Custodian and Teacher Still a Team After 36 Years
Joe Harner guessed that the new kindergarten teacher could use some extra muscle sliding her desk from one side of the classroom to the other. He could see that it was going to take all day for her to arrange books and student desks. The bulletin board was another project begging for attention.
So, he introduced himself as the school's custodian and said, "Let's do this job together."
It was a simple gesture, but Janice Soldner soon learned that she had encountered a colleague who was going to help smooth the path during her critical first year on the job.
Sharing Inside Information
In 1972, Joe was not only a custodian at Brownstown Elementary School in Brownstown, Illinois, he was also a bus driver. Joe knew the order in which the buses lined up after school. The bus line dictated to teachers which classes to dismiss at what time.
Joe made it a habit to share this and other administrative, routine and otherwise inside information with Janice. Though Joe and Janice had their own distinct jobs at school, they kept in mind how they might help one another. Through highs and lows, their friendship has prospered for 36 years.
Teachers and ESPs have specific duties. But, each must work together as a team to operate the school efficiently and to guarantee that each student receives the best education possible.
On several occasions, I have stepped into a new teacher's classroom only find them in tears. Many of our newest, brightest educators seem frustrated and overwhelmed by the job. More than 30 percent of new teachers leave within the first five years of teaching. This is a distressing statistic.
I always offer to help teachers, especially new ones, in any way possible. In my spare time, I have graded papers, helped struggling students with science projects, and tutored some in math and reading.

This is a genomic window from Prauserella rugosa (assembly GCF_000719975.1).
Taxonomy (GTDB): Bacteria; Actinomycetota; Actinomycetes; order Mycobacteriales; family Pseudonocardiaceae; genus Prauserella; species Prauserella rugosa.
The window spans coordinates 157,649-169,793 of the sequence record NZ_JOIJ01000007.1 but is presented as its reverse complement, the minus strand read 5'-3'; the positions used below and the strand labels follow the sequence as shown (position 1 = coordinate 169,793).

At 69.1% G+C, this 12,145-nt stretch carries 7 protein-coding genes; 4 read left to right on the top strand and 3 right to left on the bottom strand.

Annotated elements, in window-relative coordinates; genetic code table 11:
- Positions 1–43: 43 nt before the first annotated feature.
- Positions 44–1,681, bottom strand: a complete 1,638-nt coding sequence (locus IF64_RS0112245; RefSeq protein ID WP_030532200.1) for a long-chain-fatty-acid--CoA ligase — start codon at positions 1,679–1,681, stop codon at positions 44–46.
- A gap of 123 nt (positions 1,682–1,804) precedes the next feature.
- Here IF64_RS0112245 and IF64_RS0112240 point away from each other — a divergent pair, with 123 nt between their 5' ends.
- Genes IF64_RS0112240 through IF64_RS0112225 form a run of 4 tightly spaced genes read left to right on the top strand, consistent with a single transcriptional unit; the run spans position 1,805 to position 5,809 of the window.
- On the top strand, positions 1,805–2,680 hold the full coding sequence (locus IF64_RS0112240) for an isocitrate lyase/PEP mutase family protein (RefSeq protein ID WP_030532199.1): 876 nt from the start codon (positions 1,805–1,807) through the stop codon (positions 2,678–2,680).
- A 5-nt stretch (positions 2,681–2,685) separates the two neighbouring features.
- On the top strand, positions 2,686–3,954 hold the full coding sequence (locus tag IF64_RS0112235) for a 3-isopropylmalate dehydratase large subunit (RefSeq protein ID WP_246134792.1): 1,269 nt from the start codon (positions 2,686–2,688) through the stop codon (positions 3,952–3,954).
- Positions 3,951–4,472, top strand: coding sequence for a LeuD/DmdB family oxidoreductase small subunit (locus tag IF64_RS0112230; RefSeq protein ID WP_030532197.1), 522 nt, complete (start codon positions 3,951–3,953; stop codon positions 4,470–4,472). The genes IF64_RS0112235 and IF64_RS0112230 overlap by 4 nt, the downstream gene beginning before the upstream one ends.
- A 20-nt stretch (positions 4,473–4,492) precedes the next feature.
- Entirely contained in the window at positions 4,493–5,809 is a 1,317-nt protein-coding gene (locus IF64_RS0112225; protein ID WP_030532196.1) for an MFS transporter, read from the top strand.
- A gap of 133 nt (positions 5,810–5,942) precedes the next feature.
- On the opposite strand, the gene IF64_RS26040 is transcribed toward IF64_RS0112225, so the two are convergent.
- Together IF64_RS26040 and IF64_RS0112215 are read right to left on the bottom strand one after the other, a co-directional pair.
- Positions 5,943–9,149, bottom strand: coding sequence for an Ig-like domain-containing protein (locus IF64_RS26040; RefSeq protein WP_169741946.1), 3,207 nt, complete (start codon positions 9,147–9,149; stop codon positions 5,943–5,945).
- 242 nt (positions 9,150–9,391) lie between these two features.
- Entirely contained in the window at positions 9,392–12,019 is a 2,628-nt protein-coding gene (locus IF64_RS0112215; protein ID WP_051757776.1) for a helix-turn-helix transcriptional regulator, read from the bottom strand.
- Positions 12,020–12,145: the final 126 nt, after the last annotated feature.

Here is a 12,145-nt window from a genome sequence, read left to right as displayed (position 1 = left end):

Hopefully my efforts not only helped the student but also the teacher. Yes, I had to give up some of my time to help out, but I would like to think that they would do the same for me.
All of Us Educators
I don't know if my help and that of others is enough to keep new teachers from leaving the profession. I do know one of the teachers I've worked with is now in her eighth year of teaching while another called it quits after number five.
ESPs have various classifications such as bus drivers, custodians, secretaries, security guards, paraeducators. Teachers have their own titles, such as, history teacher, math teacher and so on.
But we are all educators. In some ways, we are kindred souls fighting to improve public schools. Each of us works for the common goal of providing children with a sound education. Regardless what our classification or title may be, we are a team. We do this job together.
(Dave Arnold, a member of the Illinois Education Association, is a custodian at Brownstown Elementary School in Southern Illinois. He can be contacted at firstname.lastname@example.org .
The views expressed in this column are those of the author and do not necessarily reflect the views of the NEA or its affiliates.